Iceland Mag

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Iceland Mag

Economy

Icelandic GDP grew more in 2016 than initially believed: Growth was 7.4%

By Staff

  • Construction workers at Keflavík The Icelandic economy grew by 7.4% in 2016. Photo/Vilhelm.

According to revised national accounts for 2016 the GDP of Iceland grew 0.2 percentage points more last year than initially believed. The GDP grew by 7.4%, rather than the 7.2% initially believed. A major driver of economic growth was a 8.9% increase in gross domestic final expenditure. 

Read more: Report: Icelandic economic growth tops all but one OECD country in 2016: GDP grew 7.2%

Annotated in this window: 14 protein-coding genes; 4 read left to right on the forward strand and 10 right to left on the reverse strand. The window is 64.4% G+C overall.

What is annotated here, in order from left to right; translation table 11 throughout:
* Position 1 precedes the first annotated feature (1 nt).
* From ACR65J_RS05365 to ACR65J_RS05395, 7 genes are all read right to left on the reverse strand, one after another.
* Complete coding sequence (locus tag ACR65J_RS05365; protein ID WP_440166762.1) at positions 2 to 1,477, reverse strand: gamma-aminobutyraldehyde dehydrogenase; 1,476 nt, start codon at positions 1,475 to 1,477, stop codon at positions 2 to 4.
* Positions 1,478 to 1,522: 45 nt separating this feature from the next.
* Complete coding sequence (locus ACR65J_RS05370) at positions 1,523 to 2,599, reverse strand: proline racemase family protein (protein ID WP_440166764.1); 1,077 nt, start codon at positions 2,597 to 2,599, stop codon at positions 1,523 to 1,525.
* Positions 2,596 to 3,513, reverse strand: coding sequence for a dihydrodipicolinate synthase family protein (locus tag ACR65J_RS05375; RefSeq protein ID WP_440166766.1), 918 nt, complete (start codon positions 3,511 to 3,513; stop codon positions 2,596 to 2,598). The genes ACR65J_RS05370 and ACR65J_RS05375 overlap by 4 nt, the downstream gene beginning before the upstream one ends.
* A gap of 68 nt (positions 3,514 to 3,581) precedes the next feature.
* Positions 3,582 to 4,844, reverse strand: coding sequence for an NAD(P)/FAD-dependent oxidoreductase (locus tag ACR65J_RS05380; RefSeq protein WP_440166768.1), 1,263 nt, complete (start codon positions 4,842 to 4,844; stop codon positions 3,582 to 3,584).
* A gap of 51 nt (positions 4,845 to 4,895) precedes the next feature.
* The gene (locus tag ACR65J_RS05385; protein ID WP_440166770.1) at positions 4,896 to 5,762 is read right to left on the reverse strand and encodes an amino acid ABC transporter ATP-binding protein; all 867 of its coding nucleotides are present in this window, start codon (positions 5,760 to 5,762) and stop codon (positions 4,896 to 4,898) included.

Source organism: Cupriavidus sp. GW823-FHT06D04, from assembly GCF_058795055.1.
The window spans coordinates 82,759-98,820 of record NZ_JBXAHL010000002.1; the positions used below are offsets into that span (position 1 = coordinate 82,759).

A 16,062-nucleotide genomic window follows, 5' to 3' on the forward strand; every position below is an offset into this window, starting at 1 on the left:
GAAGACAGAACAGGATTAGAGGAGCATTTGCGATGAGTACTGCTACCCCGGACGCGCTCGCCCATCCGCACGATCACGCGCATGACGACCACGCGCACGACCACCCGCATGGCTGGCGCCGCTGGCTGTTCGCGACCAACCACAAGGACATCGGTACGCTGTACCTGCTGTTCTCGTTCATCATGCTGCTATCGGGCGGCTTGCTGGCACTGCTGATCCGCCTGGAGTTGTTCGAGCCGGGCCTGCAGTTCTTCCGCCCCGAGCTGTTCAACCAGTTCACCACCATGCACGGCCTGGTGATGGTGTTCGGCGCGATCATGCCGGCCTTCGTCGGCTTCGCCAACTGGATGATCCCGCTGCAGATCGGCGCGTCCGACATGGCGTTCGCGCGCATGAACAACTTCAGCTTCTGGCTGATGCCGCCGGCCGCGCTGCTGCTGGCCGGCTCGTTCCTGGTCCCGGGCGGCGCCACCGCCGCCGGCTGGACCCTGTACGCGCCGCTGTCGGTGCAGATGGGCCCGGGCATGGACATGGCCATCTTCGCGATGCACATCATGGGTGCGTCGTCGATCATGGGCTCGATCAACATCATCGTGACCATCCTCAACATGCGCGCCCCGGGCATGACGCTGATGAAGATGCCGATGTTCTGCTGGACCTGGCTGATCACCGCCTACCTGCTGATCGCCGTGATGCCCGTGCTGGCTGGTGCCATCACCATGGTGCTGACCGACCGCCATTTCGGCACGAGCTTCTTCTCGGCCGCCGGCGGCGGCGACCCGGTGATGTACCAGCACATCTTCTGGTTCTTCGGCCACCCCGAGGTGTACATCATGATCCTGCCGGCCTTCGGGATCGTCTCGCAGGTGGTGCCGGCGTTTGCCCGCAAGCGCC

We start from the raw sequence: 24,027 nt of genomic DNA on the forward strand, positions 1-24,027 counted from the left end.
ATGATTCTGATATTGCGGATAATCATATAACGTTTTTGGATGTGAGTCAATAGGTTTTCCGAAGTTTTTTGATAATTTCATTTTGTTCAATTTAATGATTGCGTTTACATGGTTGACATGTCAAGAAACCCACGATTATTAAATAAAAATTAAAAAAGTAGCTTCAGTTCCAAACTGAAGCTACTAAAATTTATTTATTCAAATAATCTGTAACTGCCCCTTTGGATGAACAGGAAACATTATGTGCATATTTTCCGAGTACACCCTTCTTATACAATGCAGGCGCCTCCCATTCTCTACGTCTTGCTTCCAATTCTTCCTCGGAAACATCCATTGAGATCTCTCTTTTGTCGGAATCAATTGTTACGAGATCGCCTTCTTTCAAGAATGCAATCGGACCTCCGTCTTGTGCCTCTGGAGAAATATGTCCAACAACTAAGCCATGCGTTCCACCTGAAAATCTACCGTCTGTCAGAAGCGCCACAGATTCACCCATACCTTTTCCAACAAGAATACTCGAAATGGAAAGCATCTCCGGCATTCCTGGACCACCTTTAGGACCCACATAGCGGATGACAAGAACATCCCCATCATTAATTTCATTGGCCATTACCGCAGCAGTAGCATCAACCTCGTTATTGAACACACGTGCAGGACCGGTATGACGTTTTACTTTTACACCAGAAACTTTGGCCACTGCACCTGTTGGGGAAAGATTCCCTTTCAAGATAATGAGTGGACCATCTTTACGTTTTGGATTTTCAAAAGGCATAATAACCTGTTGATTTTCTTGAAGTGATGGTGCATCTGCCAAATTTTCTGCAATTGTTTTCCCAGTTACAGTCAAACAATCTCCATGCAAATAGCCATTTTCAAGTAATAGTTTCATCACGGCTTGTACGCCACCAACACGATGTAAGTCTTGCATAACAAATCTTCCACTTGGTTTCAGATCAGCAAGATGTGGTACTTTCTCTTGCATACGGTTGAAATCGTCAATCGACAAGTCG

Household final consumption increased last year by 7.1% and government final consumption by just 1.9%. Gross fixed capital formation increased by 22.8%, which is the largest increase in Gross fixed capital formation since 2006. Capital formation consumed 21.3% of GDP in 2016, which is close to the historical average. Capital formation was primarily supported by a considerable increase of 26.4% in the private business sector, as well as in residential construction, which saw a 29.4% increase in capital formation in 2016.

The primary drag on growth in 2016 was the negative balance of trade in goods. Ex­ports grew in 2016 by 10.9% while imports grew by 14.5%. Despite this Iceland enjoyed a strong surplus in services. Service exports amounted to 26.8% of GDP and outweighed the exports of goods for the first time in the history of Icelandic National Accounts dating back to 1945. This resulted in a 155.4 billion ISK surplus in the balance of trade in goods and services in 2016. 

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